Saturday, March 22, 2008

Nathaniel Rich

Nathaniel Rich has published essays and criticism in The New York Review of Books, Vanity Fair, The New York Times Book Review, The Los Angeles Times Book Review, The Nation, The New Republic, and Slate. He is senior editor at The Paris Review.

Of Rich's forthcoming novel, The Mayor's Tongue, Stephen King wrote: "This is an elegantly-structured, brilliantly-told novel, by turns terrifying, touching, and wildly funny, and always generous and magical."

I recently asked Rich what he was reading. His reply:

A friend just sent me Joseph Moncure March’s 1928 prose poem, The Wild Party, which tells the story of a bunch of floozies and broken-nosed wiseguys who get together for a drunken orgy. The book was banned at the time of its publication, but reclaimed from obscurity by Art Spiegelman, who illustrated a new edition that Pantheon published in 1999. (Spiegelman seems to have particularly relished the chance to draw the character of Queenie, a sexed-up blond vaudeville dancer who appears naked, in numerous poses, throughout the book). March’s schoolboy rhymes give the sordid subject matter a strangely pleasant menace:

The candles flared: the shadows sprang tall,

Leapt goblin-like from wall to wall;


Mimicking those invited.

The noise was like great hosts at war:

They shouted; they laughed:

They shrieked: they swore:

They stamped and pounded their feet on the floor:

And they clung together in fierce embraces,
And danced and lurched with savage faces

That were wet

With sweat:

Their eyes were glassy and set.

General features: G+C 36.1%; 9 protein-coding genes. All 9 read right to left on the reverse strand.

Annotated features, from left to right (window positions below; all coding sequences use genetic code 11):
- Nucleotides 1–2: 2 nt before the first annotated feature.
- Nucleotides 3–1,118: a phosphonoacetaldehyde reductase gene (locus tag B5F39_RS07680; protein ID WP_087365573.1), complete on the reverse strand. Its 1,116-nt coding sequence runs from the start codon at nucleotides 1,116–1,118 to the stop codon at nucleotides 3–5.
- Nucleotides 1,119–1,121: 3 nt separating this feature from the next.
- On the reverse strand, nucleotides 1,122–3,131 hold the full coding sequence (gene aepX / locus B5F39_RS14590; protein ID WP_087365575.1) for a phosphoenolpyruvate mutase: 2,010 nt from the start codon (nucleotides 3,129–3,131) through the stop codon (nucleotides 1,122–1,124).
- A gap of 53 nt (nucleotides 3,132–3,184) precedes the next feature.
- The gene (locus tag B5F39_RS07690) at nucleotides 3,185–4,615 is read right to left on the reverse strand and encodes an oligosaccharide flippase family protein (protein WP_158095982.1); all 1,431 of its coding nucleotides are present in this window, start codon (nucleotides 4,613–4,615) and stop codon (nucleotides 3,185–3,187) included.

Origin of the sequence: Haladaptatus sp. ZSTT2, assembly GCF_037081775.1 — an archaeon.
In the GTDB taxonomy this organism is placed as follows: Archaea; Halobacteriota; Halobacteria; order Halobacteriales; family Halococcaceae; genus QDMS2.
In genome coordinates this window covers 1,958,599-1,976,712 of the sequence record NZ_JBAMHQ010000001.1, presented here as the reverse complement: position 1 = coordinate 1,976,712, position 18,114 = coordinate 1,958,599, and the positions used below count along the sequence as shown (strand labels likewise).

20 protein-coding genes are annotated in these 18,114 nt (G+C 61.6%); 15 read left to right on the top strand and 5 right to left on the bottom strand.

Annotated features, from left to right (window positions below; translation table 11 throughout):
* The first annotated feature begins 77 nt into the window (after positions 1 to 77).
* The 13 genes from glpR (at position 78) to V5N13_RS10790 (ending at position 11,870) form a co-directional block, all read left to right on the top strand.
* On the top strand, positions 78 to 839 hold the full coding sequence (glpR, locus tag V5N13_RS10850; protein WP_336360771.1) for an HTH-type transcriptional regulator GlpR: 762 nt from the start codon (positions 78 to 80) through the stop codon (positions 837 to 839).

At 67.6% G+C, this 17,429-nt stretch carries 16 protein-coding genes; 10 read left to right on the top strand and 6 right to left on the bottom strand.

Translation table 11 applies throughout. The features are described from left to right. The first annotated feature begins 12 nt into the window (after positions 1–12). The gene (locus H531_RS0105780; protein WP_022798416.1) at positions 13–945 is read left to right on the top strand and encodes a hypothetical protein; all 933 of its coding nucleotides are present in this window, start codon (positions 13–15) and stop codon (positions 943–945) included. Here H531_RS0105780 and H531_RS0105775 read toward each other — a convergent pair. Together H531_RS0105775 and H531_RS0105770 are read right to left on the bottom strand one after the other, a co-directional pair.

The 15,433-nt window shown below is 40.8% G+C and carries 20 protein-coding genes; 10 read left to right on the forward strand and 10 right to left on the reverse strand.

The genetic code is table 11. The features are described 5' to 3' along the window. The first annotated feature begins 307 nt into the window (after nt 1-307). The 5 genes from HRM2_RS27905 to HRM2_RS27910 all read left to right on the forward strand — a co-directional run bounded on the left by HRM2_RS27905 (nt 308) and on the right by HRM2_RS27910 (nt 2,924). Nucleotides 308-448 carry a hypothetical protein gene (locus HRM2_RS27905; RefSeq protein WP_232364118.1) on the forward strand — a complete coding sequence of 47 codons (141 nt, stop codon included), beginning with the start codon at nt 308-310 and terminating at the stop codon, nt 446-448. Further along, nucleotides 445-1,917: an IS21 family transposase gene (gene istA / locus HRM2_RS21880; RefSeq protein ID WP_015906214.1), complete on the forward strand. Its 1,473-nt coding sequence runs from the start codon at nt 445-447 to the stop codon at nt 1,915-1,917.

I also recently read Upton Sinclair’s The Jungle—predictable, preachy, grim, yet totally absorbing. I was surprised that John Kennedy Toole’s A Confederacy of Dunces turned out to be tedious, but was revived by a re-reading of Flann O’Brien’s At Swim-Two-Birds, one of my favorite books and the funniest one I know.
Rich wrote in Slate: "O'Brien's lack of readership [compared with Beckett's and Joyce's] is particularly surprising since of the holy Irish trinity, he is by far the funniest. His masterpiece, At Swim-Two-Birds (1939), has the singular distinction of being consistently laugh-out-loud funny, even on a second or third read, even 70 years after its publication. Many readers today regard Ulysses or the Molloy trilogy in a daze of stultification or with mild terror at the novels' calculated efforts to frustrate narrative convention. Yet it would take a reader of calcified heart to read O'Brien's best work without laughing his face off." [read more]

Visit Nathaniel Rich's website.

--Marshal Zeringue